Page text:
Cold Weather Photography

How to Keep Your Equipment and Yourself Intact During Winter Shooting

A photographer working in the Everest region of the Nepal Himalayas, Khumbu Region, Nepal, Asia
Alex Treadway / Getty Images

Cold weather photography presents numerous challenges to photographers and their equipment. From drained batteries to frostbit fingers, cold weather photography is a completely different prospect than hot weather shooting. While there are some simple solutions to most cold weather photography problems, these solutions may not be the ones you would first think about.


Condensation is a photographer's nightmare. Just like a pair of eyeglasses fogging up when changing temperatures rapidly, a camera lens (and the inside of the camera) can fog up with condensation. Condensation is water forming on surfaces that are significantly colder or warmer than the air surrounding it. Technically, this means that if your camera goes into an area where the air is warm condensation will form if the camera is colder than the dew point. The opposite is also true. If your camera goes into a cold air area and the camera is warmer than the dew point then condensation can form.

How to Avoid Condensation?

The basic way to avoid condensation is to gradually bring your camera through these extreme temperature changes by sealing it inside a bag containing air the same temperature as the camera is acclimatized to. This way, any condensation forms on the bag instead of the camera as the air and camera gradually equalize to the new environment. In practice, this usually results in the photographer freezing in their car because they don't want to wait for the camera to cool off when he/she gets to the photo location.

A Hidden Cause of Condensation

Another source of condensation is the photographer. If you breathe on your camera you risk fogging it. The heat from your eye could also cause problems on the viewfinder. If your viewfinder fogs due to photographer body heat it is almost always only an inconvenience that does not affect the rest of the camera. You should, however, refrain from putting your camera in your coat as this could raise the temperature of the camera and lens itself enough to create problematic condensation.

Remember that condensation can form inside the camera as well. Beyond the moisture not agreeing with any electronic parts, the moisture could freeze in very cold conditions and completely ruin the camera.

Drained Batteries

Batteries lose their charge more quickly in cold weather. When shooting in cold weather it is essential to carry spare batteries for all of your equipment. Lithium batteries are a good choice as they are better at holding a charge than the older chemical compositions to begin with. You can also keep the spare batteries in your coat pocket or another relatively warm spot. However, be extremely careful not to let the batteries be too warm as this could cause condensation when they are placed back into the cold equipment.

Exposed Skin

We all know to wear a coat when we go outside in the cold, but we often forget about our hands and faces. For your face, consider a ski mask to reduce the amount of skin exposed to the wind and cold. This can also help reduce the amount of water vapor you breathe onto your camera. A photographer's fingers and face are the most endangered in cold weather shooting. Often a photographer will take off their gloves while shooting in order to better handle the camera. This exposes your fingers not only to the cold but also the wind. Even if the ambient air temperature is not below freezing, the wind chill may be cold enough to cause frostbite.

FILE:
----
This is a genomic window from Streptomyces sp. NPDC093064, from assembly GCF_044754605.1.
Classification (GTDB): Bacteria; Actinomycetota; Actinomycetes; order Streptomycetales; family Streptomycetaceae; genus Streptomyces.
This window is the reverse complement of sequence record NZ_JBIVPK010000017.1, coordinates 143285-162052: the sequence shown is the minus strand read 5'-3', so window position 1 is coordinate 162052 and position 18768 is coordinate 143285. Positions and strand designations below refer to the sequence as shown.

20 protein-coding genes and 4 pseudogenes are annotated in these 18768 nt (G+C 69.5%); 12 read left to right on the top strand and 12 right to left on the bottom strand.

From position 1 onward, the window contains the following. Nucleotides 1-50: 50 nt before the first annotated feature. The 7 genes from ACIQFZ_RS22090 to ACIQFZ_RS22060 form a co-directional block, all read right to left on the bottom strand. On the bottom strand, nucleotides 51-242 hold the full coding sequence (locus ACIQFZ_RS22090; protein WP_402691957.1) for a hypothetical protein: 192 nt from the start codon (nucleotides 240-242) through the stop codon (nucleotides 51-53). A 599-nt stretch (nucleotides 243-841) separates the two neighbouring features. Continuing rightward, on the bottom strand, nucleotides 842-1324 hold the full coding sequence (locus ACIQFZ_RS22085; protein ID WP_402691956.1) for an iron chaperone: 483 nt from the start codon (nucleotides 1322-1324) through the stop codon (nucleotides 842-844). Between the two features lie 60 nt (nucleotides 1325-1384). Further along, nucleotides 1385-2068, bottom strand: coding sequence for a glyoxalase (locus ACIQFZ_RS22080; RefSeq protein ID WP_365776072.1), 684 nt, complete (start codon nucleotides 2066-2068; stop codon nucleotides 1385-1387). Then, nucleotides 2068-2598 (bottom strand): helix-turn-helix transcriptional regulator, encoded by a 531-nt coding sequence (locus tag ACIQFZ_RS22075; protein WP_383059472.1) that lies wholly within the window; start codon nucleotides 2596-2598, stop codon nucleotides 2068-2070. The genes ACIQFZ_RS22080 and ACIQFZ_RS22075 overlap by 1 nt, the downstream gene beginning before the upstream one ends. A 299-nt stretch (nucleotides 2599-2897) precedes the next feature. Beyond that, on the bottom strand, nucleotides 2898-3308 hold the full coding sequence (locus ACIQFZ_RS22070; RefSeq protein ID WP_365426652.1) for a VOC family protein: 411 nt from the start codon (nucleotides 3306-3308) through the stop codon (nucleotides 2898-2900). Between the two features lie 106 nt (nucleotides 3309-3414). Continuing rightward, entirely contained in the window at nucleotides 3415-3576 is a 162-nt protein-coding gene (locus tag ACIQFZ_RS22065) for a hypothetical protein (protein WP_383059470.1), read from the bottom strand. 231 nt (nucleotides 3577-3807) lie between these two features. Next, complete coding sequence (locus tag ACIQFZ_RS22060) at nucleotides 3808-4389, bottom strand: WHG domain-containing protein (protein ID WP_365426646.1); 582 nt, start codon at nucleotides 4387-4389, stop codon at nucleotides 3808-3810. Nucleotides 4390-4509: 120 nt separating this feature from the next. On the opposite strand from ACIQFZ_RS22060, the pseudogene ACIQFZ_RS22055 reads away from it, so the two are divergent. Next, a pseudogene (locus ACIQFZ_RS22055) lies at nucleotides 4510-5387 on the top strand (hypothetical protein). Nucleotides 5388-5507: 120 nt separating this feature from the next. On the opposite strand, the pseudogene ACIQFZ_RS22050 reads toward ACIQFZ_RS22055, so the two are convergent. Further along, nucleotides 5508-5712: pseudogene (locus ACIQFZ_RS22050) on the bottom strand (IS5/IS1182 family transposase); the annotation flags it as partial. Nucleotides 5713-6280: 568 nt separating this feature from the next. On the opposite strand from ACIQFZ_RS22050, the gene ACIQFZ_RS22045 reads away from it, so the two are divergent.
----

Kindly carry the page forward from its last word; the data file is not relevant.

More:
Fingers cause a bit more problems for photographers. Fear of dropping the camera and difficulty in managing the controls with heavy gloves often leads photographers to forgo gloves altogether. This leads to quickly numb fingers and is a fast track to frostbite. Depending on how cold the conditions are, you may even be at risk for your fingers freezing to the metal on the camera. Layering your gloves is an excellent solution to frozen fingers. Wear silk or other fine mesh gloves first (even women's nylons with a few extra seams make great first layer gloves). Over these gloves add a pair of fingerless crafter's gloves. These not only add warmth but can also help cut down on hand fatigue. The final layer are your normal cold-weather heavy gloves. These will be removed whenever you are shooting so a cord to hang them around your neck is needed to prevent losing them. Your fingers will still get cold with the crafter's gloves and under gloves (but more slowly). Try keeping a hunter's chemical heat pack in your coat pocket for quick reheating of your hands in between frames.

Wet Feet

Even when wearing very well insulated boots, your feet can become damp from perspiration or a poorly placed step that puts you in snow higher than your boot tops. Wet skin is in major danger of damage from cold. Keep extra socks with you at all times for emergency changes. Keeping a couple of kitchen dish towels with you will also allow you to dry off your feet before changing socks.


In cold conditions, almost any surface can be covered in ice. Photographers are notorious for not paying attention to their surroundings while they are focusing on a subject. Be sure to pay attention to where you are stepping and wear footgear with good traction in order to avoid a nasty fall.